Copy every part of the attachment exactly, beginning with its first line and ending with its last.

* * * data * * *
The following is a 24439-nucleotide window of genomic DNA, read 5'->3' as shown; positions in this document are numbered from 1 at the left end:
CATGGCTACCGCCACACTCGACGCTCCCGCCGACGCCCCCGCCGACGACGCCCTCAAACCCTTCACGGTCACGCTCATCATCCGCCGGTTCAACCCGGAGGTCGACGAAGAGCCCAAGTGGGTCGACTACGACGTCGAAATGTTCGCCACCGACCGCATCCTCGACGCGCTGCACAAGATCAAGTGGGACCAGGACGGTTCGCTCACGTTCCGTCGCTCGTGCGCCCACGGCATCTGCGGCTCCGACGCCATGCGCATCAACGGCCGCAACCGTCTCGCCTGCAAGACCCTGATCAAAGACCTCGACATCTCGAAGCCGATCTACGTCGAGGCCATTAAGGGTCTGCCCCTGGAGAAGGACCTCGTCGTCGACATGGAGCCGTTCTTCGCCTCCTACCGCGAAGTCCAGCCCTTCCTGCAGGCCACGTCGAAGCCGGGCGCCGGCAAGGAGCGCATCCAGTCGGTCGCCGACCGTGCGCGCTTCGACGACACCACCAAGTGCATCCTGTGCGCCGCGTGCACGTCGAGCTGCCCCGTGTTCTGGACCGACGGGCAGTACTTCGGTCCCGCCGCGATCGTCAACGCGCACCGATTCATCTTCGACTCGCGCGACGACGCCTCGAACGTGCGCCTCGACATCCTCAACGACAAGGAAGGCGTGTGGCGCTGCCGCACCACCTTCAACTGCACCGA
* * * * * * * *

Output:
The following is a 24439-nucleotide window of genomic DNA, read 5'->3' as shown; positions in this document are numbered from 1 at the left end:
CATGGCTACCGCCACACTCGACGCTCCCGCCGACGCCCCCGCCGACGACGCCCTCAAACCCTTCACGGTCACGCTCATCATCCGCCGGTTCAACCCGGAGGTCGACGAAGAGCCCAAGTGGGTCGACTACGACGTCGAAATGTTCGCCACCGACCGCATCCTCGACGCGCTGCACAAGATCAAGTGGGACCAGGACGGTTCGCTCACGTTCCGTCGCTCGTGCGCCCACGGCATCTGCGGCTCCGACGCCATGCGCATCAACGGCCGCAACCGTCTCGCCTGCAAGACCCTGATCAAAGACCTCGACATCTCGAAGCCGATCTACGTCGAGGCCATTAAGGGTCTGCCCCTGGAGAAGGACCTCGTCGTCGACATGGAGCCGTTCTTCGCCTCCTACCGCGAAGTCCAGCCCTTCCTGCAGGCCACGTCGAAGCCGGGCGCCGGCAAGGAGCGCATCCAGTCGGTCGCCGACCGTGCGCGCTTCGACGACACCACCAAGTGCATCCTGTGCGCCGCGTGCACGTCGAGCTGCCCCGTGTTCTGGACCGACGGGCAGTACTTCGGTCCCGCCGCGATCGTCAACGCGCACCGATTCATCTTCGACTCGCGCGACGACGCCTCGAACGTGCGCCTCGACATCCTCAACGACAAGGAAGGCGTGTGGCGCTGCCGCACCACCTTCAACTGCACCGA